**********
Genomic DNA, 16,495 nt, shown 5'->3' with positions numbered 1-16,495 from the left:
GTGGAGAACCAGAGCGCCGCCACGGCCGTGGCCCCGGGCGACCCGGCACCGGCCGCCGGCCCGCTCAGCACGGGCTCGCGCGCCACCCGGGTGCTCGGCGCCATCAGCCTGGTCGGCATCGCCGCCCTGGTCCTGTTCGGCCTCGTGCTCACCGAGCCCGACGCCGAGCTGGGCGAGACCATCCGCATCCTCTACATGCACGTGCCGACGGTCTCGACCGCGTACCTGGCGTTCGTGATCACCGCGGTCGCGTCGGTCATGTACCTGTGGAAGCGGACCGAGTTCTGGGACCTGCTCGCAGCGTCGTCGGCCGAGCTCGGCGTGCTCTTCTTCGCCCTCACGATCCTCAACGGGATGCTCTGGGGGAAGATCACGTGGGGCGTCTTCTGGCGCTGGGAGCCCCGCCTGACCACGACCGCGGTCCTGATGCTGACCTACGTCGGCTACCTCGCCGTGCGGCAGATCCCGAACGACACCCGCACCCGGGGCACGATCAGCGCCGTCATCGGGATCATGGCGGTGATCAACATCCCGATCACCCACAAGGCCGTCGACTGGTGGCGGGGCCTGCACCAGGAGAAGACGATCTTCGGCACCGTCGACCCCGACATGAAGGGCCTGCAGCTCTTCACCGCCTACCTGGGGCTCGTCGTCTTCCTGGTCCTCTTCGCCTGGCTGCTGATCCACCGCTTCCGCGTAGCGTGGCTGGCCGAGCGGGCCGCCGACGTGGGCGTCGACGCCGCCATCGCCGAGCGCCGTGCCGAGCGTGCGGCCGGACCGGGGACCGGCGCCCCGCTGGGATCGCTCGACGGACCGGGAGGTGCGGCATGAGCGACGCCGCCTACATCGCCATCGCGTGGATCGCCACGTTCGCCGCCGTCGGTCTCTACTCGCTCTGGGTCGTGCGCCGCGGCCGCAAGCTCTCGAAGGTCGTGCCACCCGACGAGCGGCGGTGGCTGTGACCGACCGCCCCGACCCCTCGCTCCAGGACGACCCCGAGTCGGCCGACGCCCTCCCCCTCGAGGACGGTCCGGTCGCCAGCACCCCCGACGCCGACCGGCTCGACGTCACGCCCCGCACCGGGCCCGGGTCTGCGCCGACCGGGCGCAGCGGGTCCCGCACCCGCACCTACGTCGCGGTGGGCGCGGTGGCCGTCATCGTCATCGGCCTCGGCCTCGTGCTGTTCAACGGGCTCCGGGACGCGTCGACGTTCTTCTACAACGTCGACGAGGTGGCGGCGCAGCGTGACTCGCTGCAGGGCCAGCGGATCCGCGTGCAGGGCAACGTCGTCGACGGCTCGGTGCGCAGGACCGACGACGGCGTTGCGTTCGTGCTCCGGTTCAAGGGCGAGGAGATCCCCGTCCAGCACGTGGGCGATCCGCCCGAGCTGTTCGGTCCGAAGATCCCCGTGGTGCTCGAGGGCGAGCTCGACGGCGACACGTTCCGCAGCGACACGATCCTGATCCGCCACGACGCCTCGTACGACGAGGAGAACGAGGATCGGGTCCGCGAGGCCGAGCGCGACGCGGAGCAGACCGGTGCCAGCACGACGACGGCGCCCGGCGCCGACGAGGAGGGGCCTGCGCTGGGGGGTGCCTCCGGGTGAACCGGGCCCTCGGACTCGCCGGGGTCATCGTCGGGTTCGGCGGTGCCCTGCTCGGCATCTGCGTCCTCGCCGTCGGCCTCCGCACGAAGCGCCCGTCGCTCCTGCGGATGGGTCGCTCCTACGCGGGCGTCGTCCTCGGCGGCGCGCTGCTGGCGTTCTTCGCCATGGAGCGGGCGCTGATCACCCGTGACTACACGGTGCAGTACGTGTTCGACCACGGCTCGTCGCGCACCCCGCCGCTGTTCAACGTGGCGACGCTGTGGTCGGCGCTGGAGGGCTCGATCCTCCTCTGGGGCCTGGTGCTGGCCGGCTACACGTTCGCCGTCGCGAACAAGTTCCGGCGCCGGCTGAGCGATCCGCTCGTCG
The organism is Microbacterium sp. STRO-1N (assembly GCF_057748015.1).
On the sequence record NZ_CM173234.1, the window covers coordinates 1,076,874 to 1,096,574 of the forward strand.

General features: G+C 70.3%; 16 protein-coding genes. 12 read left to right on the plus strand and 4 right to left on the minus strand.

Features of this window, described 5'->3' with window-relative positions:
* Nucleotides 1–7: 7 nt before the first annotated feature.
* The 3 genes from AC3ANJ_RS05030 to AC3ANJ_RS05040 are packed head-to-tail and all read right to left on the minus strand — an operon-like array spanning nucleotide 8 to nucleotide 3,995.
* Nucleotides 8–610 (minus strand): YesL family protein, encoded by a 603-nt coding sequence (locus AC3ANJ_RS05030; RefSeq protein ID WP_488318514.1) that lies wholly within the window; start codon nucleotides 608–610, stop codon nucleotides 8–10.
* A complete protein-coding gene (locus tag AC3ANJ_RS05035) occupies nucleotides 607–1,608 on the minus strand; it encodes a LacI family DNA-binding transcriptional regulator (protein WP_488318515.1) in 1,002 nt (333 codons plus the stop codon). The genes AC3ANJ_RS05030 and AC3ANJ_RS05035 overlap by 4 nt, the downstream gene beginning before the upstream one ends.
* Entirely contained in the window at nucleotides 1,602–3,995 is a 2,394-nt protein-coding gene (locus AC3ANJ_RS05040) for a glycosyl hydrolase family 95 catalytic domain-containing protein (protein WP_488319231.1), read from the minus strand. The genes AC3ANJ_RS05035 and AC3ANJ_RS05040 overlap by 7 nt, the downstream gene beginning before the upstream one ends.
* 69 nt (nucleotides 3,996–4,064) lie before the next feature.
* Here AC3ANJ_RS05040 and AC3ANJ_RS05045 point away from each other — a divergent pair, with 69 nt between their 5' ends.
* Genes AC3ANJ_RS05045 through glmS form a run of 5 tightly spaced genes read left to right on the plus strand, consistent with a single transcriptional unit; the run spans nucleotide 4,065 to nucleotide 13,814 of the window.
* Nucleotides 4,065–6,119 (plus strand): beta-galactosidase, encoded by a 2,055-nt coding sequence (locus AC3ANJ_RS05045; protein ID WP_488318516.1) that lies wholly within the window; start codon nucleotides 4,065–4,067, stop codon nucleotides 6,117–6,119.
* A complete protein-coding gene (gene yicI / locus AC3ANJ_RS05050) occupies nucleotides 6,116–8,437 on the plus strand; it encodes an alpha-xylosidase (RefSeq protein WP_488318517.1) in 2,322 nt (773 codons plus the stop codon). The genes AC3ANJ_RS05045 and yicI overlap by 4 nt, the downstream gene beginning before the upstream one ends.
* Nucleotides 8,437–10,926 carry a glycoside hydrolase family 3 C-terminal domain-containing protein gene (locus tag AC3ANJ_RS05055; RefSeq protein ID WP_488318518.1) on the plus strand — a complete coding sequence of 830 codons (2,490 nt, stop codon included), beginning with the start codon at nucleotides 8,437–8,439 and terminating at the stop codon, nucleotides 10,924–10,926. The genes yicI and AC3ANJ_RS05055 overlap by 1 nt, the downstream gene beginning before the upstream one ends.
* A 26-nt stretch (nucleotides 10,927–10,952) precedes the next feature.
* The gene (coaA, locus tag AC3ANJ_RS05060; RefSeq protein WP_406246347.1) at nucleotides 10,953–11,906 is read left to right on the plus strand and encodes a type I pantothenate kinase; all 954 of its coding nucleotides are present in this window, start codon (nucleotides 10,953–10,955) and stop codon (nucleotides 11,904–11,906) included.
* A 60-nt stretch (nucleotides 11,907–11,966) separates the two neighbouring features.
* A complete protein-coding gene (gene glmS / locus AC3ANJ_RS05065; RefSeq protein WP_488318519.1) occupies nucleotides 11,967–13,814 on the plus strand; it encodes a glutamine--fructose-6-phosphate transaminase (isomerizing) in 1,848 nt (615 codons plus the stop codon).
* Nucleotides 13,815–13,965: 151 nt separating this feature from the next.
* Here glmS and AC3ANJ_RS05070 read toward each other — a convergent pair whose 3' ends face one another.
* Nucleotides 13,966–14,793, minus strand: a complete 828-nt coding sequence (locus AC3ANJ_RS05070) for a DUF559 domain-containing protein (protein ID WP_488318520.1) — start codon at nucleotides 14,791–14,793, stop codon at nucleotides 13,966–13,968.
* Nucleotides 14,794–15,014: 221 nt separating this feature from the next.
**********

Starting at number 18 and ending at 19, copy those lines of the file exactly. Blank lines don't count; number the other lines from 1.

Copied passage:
* A 26-nt stretch (nucleotides 10,927–10,952) precedes the next feature.
* The gene (coaA, locus tag AC3ANJ_RS05060; RefSeq protein WP_406246347.1) at nucleotides 10,953–11,906 is read left to right on the plus strand and encodes a type I pantothenate kinase; all 954 of its coding nucleotides are present in this window, start codon (nucleotides 10,953–10,955) and stop codon (nucleotides 11,904–11,906) included.